In the past, desktop computers sat safely on their throne, indisputably having the largest number of users. The last few years however, the usage of mobile devices has been growing fast. Let’s take a look at how each device category (desktop, mobile and tablet) is performing in 2016 so far.

Device preference of catalog readers

It’s safe to say that catalog readers still prefer their desktop computers. However, the growth in mobile usage has been remarkable since the last time we shared statistics on this topic. For this graph, we have included the numbers of our previous report to illustrate how much smartphone usage is growing.

Device preference of catalog readers: 2014 vs. 2016. Mobile usage has nearly tripled!

Device preference of catalog readers: 2014 vs. 2016. Mobile usage has nearly tripled!

While tablet usage has stagnated, mobile usage has nearly tripled at the expense of desktop usage – almost 20% of our audience has shifted from desktop to mobile. This re-emphasizes the importance of mobile friendly catalogs, and we’re interested to see how this trend continues.

Average visit duration on a catalog

To us it’s interesting to see how engaged people are with your catalogs. Looking at the graph below, you can see the average visit duration on a catalog per device type, which we’ve also segmented in 5 page tiers. This way you can see how the average visit duration is affected when more pages are added to a catalog. The second graph shows the average visit duration per page, to help further understand the relation between number of pages and visit duration.

The average visit duration on a catalog, segmented by number of pages and device type.

The average visit duration per page on a catalog, segmented by number of pages.

The main takeaways are:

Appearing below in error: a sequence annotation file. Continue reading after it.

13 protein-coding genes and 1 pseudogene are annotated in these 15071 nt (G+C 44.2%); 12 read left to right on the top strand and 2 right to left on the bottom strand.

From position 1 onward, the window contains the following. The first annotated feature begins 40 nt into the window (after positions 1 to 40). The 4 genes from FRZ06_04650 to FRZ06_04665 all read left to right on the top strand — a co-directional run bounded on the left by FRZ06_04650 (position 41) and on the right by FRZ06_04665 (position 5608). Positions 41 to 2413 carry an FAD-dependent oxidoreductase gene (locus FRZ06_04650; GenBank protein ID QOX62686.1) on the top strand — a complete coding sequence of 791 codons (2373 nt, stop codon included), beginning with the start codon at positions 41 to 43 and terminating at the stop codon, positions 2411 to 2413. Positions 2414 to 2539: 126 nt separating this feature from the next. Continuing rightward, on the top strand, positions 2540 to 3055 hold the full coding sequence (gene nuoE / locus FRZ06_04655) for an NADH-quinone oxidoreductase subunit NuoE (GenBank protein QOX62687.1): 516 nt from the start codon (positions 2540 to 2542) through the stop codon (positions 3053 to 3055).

1. Adding more pages to your catalog increases the total average visit duration, but quickly has diminishing returns per page.
  2. For a catalog with 41-80 pages, the average visit duration per page is almost 45% shorter than for a catalog with 0-10 pages.
  3. Tablet users spend roughly 29% more time browsing through a catalog than smartphone users and 21% more than desktop users.

Average number of pageviews per catalog visit

We’re also interested to see how many pages people browse through on average and how each device category affects that. We’ve again included the same page tiers to see how the number of pages in a catalog affects the number of pages that people browse through.

The average number of pageviews per visit, segmented by number of pages and device type.

The main takeaways are:

  1. Adding more pages to your catalog increases the total amount of pages people browse through, but quickly has diminishing returns per page.
  2. Desktop users view roughly 35% more pages than smartphones users and 5% more than tablet users.
  3. The desktop performs better for large catalogs with 80+ pages, whereas the tablet outperforms the desktop on small catalogs with 0-10 pages.